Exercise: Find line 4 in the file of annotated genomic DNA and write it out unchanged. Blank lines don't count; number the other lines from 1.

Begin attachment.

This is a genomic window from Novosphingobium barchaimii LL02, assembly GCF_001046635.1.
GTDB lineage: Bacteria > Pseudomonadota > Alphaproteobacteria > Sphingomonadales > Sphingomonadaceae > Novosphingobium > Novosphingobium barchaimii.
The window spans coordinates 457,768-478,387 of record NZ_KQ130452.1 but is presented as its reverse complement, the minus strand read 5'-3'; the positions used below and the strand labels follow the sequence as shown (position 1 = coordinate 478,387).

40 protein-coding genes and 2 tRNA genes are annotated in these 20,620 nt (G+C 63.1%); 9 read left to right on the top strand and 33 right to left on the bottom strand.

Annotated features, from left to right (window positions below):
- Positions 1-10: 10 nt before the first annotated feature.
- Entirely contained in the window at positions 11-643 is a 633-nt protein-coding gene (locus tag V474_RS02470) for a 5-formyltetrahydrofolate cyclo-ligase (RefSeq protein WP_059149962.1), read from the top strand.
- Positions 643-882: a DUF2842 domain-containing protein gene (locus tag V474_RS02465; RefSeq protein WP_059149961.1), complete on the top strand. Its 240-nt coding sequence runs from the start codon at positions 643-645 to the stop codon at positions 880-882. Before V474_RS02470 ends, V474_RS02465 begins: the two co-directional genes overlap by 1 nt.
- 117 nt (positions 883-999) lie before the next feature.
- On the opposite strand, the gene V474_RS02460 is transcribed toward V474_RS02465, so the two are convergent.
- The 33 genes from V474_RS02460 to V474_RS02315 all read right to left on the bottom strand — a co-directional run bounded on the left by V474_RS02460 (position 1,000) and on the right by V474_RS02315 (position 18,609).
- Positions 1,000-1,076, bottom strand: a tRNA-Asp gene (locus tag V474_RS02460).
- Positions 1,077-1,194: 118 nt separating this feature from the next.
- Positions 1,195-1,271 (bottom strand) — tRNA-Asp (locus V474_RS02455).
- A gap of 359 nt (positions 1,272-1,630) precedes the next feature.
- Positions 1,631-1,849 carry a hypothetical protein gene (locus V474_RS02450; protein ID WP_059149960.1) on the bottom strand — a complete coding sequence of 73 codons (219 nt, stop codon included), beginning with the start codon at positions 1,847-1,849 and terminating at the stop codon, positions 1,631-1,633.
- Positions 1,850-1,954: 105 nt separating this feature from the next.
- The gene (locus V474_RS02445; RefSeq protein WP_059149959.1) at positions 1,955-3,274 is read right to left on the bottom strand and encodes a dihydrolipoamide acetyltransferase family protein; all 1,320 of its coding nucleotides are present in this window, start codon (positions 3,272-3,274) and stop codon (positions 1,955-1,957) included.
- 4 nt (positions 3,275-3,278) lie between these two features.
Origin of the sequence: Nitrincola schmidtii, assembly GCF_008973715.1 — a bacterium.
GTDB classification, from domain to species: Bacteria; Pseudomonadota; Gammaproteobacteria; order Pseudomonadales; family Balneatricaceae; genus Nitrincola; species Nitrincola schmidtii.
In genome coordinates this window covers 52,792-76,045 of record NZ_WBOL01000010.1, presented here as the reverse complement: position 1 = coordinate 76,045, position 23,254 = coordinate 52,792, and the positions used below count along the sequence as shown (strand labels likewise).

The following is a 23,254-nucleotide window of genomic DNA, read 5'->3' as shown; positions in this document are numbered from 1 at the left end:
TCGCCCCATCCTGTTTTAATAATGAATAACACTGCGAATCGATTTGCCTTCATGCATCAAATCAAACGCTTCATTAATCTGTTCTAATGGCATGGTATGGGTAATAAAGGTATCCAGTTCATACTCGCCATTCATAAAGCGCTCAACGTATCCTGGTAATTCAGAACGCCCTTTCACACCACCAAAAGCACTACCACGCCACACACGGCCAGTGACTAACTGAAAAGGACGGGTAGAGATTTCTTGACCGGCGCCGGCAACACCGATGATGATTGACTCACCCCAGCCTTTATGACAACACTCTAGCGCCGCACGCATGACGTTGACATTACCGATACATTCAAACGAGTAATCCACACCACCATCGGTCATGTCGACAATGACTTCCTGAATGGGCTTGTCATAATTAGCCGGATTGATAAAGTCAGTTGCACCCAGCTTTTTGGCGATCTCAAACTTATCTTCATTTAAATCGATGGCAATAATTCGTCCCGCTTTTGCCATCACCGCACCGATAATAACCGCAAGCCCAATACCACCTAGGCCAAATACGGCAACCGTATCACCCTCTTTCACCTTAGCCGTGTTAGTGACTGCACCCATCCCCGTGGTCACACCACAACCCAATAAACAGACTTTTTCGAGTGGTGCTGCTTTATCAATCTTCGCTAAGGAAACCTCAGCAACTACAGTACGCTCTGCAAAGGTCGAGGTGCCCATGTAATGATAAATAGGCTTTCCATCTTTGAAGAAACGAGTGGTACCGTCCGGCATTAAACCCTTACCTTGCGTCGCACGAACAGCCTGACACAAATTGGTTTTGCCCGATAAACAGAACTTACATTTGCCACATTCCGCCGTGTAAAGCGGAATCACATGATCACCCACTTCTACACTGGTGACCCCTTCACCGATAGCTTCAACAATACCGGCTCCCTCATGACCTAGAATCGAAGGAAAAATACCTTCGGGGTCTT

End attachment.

40 protein-coding genes and 2 tRNA genes are annotated in these 20,620 nt (G+C 63.1%); 9 read left to right on the top strand and 33 right to left on the bottom strand.